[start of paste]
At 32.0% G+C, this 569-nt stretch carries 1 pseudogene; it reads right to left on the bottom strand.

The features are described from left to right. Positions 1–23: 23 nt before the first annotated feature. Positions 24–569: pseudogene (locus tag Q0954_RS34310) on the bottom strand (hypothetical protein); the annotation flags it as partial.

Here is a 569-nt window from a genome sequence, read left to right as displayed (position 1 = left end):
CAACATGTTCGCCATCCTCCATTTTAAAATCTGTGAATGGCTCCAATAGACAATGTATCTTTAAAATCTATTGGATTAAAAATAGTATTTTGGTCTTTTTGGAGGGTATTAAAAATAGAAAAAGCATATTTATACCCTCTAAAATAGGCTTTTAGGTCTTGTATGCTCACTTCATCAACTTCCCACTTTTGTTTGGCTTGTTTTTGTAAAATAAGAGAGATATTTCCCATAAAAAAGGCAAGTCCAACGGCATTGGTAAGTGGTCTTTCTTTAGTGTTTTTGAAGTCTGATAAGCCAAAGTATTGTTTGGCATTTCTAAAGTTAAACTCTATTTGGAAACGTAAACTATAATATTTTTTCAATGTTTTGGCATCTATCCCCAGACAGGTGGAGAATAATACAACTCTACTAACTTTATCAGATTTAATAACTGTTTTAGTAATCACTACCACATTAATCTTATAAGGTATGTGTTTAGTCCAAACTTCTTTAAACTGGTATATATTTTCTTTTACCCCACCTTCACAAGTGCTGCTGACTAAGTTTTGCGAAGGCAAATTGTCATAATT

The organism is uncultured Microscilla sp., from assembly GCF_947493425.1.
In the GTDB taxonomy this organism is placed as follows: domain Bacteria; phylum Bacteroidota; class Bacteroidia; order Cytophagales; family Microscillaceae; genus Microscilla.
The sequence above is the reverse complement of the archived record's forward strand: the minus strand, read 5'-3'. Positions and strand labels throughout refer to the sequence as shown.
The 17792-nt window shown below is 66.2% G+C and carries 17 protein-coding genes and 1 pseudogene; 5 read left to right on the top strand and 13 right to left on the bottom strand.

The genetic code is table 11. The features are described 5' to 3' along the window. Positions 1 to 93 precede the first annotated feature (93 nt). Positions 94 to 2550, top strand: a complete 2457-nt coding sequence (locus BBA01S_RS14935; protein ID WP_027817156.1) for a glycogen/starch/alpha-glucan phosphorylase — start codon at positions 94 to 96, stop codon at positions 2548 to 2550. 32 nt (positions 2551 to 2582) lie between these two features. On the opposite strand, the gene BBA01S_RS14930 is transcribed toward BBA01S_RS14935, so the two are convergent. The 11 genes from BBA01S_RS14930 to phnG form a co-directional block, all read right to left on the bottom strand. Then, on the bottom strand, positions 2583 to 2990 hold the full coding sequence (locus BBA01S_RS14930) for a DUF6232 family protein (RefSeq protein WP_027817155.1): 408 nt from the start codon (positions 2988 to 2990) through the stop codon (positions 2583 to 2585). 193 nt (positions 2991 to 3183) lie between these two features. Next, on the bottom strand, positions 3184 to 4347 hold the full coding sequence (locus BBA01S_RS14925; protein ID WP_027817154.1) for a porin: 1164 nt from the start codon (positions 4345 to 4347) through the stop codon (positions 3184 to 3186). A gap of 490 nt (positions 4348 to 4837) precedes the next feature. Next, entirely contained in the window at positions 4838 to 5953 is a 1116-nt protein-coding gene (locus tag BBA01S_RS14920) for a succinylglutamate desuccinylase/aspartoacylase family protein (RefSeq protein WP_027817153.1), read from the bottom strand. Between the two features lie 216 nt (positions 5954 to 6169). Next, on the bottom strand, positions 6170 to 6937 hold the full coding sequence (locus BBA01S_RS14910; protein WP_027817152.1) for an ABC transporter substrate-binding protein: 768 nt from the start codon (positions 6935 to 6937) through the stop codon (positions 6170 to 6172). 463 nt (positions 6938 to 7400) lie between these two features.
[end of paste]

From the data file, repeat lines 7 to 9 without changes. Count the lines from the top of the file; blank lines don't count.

The sequence above is the reverse complement of the archived record's forward strand: the minus strand, read 5'-3'. Positions and strand labels throughout refer to the sequence as shown.
The 17792-nt window shown below is 66.2% G+C and carries 17 protein-coding genes and 1 pseudogene; 5 read left to right on the top strand and 13 right to left on the bottom strand.

The genetic code is table 11. The features are described 5' to 3' along the window. Positions 1 to 93 precede the first annotated feature (93 nt). Positions 94 to 2550, top strand: a complete 2457-nt coding sequence (locus BBA01S_RS14935; protein ID WP_027817156.1) for a glycogen/starch/alpha-glucan phosphorylase — start codon at positions 94 to 96, stop codon at positions 2548 to 2550. 32 nt (positions 2551 to 2582) lie between these two features. On the opposite strand, the gene BBA01S_RS14930 is transcribed toward BBA01S_RS14935, so the two are convergent. The 11 genes from BBA01S_RS14930 to phnG form a co-directional block, all read right to left on the bottom strand. Then, on the bottom strand, positions 2583 to 2990 hold the full coding sequence (locus BBA01S_RS14930) for a DUF6232 family protein (RefSeq protein WP_027817155.1): 408 nt from the start codon (positions 2988 to 2990) through the stop codon (positions 2583 to 2585). 193 nt (positions 2991 to 3183) lie between these two features. Next, on the bottom strand, positions 3184 to 4347 hold the full coding sequence (locus BBA01S_RS14925; protein ID WP_027817154.1) for a porin: 1164 nt from the start codon (positions 4345 to 4347) through the stop codon (positions 3184 to 3186). A gap of 490 nt (positions 4348 to 4837) precedes the next feature. Next, entirely contained in the window at positions 4838 to 5953 is a 1116-nt protein-coding gene (locus tag BBA01S_RS14920) for a succinylglutamate desuccinylase/aspartoacylase family protein (RefSeq protein WP_027817153.1), read from the bottom strand. Between the two features lie 216 nt (positions 5954 to 6169). Next, on the bottom strand, positions 6170 to 6937 hold the full coding sequence (locus BBA01S_RS14910; protein WP_027817152.1) for an ABC transporter substrate-binding protein: 768 nt from the start codon (positions 6935 to 6937) through the stop codon (positions 6170 to 6172). 463 nt (positions 6938 to 7400) lie between these two features.